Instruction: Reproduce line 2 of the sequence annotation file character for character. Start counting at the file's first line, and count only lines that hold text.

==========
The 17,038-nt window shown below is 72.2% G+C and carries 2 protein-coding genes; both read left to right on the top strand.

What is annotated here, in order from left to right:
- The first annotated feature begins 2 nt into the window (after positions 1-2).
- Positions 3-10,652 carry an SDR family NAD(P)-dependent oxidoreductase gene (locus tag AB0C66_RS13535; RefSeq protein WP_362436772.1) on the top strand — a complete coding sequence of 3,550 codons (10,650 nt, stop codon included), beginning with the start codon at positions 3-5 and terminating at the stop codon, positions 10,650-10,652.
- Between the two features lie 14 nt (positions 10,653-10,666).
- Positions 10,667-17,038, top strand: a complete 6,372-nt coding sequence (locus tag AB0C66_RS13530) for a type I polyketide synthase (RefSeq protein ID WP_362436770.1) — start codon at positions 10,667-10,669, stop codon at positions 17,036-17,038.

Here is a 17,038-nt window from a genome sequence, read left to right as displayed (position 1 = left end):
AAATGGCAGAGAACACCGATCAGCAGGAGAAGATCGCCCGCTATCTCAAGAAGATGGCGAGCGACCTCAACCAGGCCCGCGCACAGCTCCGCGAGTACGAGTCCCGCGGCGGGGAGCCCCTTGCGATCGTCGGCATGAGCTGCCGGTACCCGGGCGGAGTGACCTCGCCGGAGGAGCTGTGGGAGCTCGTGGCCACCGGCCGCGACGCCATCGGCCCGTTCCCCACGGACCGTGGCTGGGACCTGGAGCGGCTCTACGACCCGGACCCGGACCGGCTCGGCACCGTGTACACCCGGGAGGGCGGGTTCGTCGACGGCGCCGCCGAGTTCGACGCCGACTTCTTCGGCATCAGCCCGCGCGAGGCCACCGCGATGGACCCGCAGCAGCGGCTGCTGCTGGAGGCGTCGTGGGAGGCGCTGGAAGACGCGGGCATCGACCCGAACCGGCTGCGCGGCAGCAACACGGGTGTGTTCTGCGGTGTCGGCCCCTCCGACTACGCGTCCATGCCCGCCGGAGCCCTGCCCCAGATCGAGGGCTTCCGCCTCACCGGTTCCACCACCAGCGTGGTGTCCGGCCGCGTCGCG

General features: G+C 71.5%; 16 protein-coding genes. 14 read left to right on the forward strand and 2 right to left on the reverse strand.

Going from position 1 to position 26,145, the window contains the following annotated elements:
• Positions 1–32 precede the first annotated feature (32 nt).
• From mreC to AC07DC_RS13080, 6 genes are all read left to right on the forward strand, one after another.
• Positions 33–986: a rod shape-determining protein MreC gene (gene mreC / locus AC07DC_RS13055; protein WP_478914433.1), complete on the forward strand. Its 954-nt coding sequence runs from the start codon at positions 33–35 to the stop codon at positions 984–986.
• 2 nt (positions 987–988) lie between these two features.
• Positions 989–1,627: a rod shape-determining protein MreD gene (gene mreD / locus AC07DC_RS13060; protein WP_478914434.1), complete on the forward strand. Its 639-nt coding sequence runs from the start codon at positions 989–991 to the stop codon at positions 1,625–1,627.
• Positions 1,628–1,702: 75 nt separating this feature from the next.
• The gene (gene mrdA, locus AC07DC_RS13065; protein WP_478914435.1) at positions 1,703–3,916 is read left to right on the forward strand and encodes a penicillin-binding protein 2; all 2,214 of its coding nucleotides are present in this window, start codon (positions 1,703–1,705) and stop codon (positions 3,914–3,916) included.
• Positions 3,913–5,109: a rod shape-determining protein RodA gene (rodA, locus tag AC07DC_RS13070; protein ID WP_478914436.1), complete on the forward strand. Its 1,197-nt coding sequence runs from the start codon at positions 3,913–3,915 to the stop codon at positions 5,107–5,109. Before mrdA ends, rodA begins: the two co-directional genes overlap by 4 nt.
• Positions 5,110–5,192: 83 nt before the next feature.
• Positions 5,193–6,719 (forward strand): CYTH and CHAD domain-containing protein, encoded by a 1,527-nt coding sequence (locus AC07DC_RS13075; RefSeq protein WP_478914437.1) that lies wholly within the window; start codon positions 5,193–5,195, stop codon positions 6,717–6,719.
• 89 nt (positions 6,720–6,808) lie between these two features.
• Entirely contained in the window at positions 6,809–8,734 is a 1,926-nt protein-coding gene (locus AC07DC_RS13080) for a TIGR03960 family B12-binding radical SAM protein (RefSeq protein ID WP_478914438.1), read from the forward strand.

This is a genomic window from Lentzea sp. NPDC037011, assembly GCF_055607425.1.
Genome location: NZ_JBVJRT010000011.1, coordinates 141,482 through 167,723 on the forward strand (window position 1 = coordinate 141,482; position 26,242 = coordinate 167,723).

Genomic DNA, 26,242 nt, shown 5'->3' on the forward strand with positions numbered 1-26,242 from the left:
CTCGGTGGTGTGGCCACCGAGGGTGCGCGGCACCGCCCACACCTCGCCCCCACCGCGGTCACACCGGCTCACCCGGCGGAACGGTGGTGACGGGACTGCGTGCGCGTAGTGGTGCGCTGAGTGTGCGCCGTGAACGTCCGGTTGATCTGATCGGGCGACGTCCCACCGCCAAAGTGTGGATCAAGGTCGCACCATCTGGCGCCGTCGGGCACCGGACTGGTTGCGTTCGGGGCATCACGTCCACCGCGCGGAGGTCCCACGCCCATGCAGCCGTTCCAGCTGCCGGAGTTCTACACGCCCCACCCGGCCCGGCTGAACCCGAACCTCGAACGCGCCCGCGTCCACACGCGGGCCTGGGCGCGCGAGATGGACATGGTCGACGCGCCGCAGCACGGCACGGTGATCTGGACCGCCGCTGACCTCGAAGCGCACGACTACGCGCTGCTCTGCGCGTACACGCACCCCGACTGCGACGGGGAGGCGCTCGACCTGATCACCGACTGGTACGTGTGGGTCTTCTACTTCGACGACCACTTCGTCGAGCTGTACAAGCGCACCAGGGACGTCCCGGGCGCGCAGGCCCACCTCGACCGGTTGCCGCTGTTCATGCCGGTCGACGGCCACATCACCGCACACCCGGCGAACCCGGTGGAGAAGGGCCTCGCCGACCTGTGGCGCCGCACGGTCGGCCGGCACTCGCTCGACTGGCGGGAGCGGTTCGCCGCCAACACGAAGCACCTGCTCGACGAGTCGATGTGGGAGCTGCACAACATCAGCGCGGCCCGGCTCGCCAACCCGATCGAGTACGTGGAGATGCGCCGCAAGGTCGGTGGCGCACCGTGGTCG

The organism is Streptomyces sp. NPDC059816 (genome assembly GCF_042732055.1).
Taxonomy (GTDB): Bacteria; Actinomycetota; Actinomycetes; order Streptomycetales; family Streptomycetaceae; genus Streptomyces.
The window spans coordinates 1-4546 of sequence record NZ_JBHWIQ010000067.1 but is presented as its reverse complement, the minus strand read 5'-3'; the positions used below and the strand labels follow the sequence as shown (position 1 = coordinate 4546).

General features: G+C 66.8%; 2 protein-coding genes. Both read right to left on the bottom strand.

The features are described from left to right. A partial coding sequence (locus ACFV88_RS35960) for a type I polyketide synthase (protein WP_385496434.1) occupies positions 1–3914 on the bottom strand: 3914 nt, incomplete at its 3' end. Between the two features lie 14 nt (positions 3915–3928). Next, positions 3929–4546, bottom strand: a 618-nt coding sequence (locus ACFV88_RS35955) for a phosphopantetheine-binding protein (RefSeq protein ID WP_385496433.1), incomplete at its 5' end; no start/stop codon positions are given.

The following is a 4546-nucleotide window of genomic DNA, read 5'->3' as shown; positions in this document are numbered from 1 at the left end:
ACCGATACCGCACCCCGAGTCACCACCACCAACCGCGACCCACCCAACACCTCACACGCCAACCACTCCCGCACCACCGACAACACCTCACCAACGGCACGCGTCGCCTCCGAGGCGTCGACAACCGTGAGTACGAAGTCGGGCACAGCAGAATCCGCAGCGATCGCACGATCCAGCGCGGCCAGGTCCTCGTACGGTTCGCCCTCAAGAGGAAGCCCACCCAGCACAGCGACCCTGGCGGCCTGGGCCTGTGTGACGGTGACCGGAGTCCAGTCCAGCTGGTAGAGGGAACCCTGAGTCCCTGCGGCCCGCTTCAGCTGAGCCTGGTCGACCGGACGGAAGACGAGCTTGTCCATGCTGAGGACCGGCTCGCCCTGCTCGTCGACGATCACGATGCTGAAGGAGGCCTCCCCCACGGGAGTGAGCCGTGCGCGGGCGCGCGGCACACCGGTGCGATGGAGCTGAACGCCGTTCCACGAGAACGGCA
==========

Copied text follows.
What is annotated here, in order from left to right: